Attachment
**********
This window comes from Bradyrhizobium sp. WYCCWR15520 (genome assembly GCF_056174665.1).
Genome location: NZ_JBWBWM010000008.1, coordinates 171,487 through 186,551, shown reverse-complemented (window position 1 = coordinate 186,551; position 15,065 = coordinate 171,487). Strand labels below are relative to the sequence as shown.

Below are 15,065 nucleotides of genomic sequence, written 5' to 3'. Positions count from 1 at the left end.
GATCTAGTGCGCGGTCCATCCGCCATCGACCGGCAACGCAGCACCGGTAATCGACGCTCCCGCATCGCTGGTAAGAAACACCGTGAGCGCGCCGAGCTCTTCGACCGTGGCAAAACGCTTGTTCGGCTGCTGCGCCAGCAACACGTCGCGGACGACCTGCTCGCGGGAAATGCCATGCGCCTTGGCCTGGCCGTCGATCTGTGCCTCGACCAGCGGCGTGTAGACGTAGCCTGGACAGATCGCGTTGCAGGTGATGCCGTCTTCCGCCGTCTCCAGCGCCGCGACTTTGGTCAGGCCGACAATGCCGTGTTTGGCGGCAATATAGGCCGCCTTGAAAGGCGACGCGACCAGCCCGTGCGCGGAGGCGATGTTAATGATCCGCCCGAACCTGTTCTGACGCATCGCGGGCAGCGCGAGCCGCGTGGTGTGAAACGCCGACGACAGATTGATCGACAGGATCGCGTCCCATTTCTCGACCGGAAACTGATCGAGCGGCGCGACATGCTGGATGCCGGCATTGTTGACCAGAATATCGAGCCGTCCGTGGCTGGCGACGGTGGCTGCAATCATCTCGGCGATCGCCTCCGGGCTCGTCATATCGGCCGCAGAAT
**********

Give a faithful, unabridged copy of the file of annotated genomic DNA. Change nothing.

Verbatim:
This window comes from Bradyrhizobium sp. WYCCWR15520 (genome assembly GCF_056174665.1).
Genome location: NZ_JBWBWM010000008.1, coordinates 171,487 through 186,551, shown reverse-complemented (window position 1 = coordinate 186,551; position 15,065 = coordinate 171,487). Strand labels below are relative to the sequence as shown.

Below are 15,065 nucleotides of genomic sequence, written 5' to 3'. Positions count from 1 at the left end.
GATCTAGTGCGCGGTCCATCCGCCATCGACCGGCAACGCAGCACCGGTAATCGACGCTCCCGCATCGCTGGTAAGAAACACCGTGAGCGCGCCGAGCTCTTCGACCGTGGCAAAACGCTTGTTCGGCTGCTGCGCCAGCAACACGTCGCGGACGACCTGCTCGCGGGAAATGCCATGCGCCTTGGCCTGGCCGTCGATCTGTGCCTCGACCAGCGGCGTGTAGACGTAGCCTGGACAGATCGCGTTGCAGGTGATGCCGTCTTCCGCCGTCTCCAGCGCCGCGACTTTGGTCAGGCCGACAATGCCGTGTTTGGCGGCAATATAGGCCGCCTTGAAAGGCGACGCGACCAGCCCGTGCGCGGAGGCGATGTTAATGATCCGCCCGAACCTGTTCTGACGCATCGCGGGCAGCGCGAGCCGCGTGGTGTGAAACGCCGACGACAGATTGATCGACAGGATCGCGTCCCATTTCTCGACCGGAAACTGATCGAGCGGCGCGACATGCTGGATGCCGGCATTGTTGACCAGAATATCGAGCCGTCCGTGGCTGGCGACGGTGGCTGCAATCATCTCGGCGATCGCCTCCGGGCTCGTCATATCGGCCGCAGAAT